COSTELLO: So it sounds as if the U.S. government wants to go to war. Why this continued wrangling in the United Nations?

BASH: You know, yesterday what we heard -- we've been talking about ultimatums for a long time for Saddam Hussein. Yesterday really it was an ultimatum for the U.N., a one, last chance for the U.N. It was a show of unity with the president and his top allies, and those allies it's worth nothing who, according to their people, really want them to go to through the United Nations.

So it was important for them even almost more than President Bush himself to stand up together shoulder to shoulder and say, we really want to go through the U.N., and it's up to the U.N. So that's what they're doing.

But you heard from President Bush and others yesterday. They don't see a lot of hope that the U.N. will kind of break their way today.

COSTELLO: No, not at all. Dana Bash, thanks for waking up early with DAYBREAK.

And just an inside for you, Prime Minister Tony Blair is going to hold an emergency cabinet meeting in Britain, and we're going to -- I guess that will happen at what, at 10:00 a.m. Eastern Time? 10:00 a.m. Eastern Time. And of course, we'll keep you informed on what happens there.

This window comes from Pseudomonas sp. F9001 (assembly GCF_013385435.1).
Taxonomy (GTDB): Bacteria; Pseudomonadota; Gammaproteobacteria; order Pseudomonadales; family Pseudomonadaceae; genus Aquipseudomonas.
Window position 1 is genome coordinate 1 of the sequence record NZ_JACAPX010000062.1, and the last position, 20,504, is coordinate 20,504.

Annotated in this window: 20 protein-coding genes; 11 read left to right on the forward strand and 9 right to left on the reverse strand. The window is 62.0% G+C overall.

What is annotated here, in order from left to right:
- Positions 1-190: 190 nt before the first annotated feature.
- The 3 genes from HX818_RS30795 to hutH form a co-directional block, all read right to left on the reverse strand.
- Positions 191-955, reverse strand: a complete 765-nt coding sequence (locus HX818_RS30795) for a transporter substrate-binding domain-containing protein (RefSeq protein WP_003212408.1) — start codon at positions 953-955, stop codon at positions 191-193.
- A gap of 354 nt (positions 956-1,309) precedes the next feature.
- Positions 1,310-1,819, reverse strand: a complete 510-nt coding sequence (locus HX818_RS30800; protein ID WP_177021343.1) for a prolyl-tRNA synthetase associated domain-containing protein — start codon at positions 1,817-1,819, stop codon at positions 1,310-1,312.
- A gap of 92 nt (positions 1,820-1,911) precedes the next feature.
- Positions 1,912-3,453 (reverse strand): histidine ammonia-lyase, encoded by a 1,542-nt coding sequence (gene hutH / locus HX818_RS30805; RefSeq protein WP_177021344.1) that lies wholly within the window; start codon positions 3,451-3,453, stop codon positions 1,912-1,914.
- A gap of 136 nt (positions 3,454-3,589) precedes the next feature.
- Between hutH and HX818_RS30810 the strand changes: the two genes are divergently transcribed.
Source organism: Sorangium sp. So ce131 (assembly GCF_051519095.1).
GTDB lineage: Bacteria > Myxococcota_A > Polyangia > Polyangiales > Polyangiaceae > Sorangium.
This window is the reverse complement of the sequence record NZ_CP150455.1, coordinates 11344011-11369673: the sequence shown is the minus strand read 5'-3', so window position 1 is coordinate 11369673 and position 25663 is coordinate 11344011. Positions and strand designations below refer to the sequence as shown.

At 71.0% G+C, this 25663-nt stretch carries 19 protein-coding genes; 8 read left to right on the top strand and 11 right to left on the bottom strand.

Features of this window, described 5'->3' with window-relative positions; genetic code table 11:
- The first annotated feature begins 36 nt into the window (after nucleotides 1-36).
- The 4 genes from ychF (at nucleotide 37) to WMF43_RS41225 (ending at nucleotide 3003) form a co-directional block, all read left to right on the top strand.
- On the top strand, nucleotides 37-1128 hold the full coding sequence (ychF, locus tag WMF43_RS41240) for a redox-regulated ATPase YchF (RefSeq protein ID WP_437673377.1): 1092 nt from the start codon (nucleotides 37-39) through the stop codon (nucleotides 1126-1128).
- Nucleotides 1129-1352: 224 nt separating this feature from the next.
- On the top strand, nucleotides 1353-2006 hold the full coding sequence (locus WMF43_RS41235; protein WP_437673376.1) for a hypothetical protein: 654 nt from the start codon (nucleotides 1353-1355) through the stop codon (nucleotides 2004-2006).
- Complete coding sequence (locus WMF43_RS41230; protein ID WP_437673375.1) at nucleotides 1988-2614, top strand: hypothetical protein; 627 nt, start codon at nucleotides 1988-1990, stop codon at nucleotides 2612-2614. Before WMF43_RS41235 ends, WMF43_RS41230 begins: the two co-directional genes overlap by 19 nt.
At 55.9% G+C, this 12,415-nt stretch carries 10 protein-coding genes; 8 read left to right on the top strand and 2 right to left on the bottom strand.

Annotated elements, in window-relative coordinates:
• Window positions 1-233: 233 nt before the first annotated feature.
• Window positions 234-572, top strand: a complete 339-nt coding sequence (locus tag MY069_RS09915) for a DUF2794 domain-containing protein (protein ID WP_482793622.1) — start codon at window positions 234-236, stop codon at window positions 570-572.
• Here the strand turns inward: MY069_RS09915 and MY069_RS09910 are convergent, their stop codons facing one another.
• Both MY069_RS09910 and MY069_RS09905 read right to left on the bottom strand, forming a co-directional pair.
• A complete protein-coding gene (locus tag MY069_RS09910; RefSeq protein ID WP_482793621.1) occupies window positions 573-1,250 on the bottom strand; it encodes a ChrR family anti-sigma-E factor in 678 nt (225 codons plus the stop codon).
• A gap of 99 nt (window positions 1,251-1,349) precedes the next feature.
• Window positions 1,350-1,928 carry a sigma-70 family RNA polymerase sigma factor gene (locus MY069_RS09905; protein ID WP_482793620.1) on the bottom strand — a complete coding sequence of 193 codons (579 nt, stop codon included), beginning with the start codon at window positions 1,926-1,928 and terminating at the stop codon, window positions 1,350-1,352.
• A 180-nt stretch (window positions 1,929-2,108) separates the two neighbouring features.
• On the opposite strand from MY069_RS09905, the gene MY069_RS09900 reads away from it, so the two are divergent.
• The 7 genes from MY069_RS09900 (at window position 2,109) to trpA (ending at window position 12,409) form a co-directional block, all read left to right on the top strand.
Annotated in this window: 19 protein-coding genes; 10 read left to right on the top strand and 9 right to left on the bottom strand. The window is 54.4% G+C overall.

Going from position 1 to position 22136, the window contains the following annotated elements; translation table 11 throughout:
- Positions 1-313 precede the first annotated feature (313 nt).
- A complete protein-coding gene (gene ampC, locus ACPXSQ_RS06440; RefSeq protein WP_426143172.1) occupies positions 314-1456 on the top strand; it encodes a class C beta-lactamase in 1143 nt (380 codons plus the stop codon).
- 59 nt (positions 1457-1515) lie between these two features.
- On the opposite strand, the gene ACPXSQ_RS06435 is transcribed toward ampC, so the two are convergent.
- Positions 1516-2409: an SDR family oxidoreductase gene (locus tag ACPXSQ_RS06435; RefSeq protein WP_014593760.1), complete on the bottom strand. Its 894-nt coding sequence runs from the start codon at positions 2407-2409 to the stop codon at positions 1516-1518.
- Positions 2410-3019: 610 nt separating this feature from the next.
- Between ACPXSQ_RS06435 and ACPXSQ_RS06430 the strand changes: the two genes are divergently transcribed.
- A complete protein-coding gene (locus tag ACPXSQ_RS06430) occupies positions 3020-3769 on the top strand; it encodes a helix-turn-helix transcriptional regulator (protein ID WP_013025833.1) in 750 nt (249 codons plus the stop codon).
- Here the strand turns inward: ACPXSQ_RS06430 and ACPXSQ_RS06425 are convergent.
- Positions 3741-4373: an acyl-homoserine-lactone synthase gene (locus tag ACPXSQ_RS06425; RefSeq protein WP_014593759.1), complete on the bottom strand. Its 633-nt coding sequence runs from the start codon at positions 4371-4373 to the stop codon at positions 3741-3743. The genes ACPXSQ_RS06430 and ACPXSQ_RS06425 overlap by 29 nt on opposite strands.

U.S. forces in the Gulf region are awaiting President Bush's orders. Let's get a live update from the Pentagon and CNN's Barbara Starr.

Barbara -- I expect U.S. troops are ready.


Indeed, more than ready, according to sources here. Military air crews have been now put on sleep schedules that will allow them to begin to conduct overnight operations at any time. Forces in the field are at some forward-staging locations. Those Tomahawk warships are now ready to go in the Red Sea to fire their Tomahawk missiles at targets in Iraq when they are given the orders.

So most of the final moves have been put into place. Some helicopters still need to be finished being unpacked and assembled and being put into place, but almost everything is as ready as it can be. Indeed, reconnaissance is now constant over Iraq. There are flights over southern Iraq, no-fly patrol-zone flights literally around the clock.

What officials are watching for, though, they say, is this period of vulnerability, this window of vulnerability. Now that President Bush has made his intentions all but crystal clear, there is a concern that the Iraqi regime may feel cornered, that they may react, and that the U.S. might have to launch some sort of strikes sooner than it would wish, perhaps if the Iraqis were to take some provocative act, use their Scud missiles, use chemical or biological weapons, take some action that looks like they're beginning to set -- they would begin to set the oil fields on fire.

A lot of concern about all of that type of scenario, so U.S. troops are really on hair-trigger alert right now watching for that, but waiting for word from the president -- Carol.

COSTELLO: Good enough. Barbara Starr reporting live from the Pentagon this morning.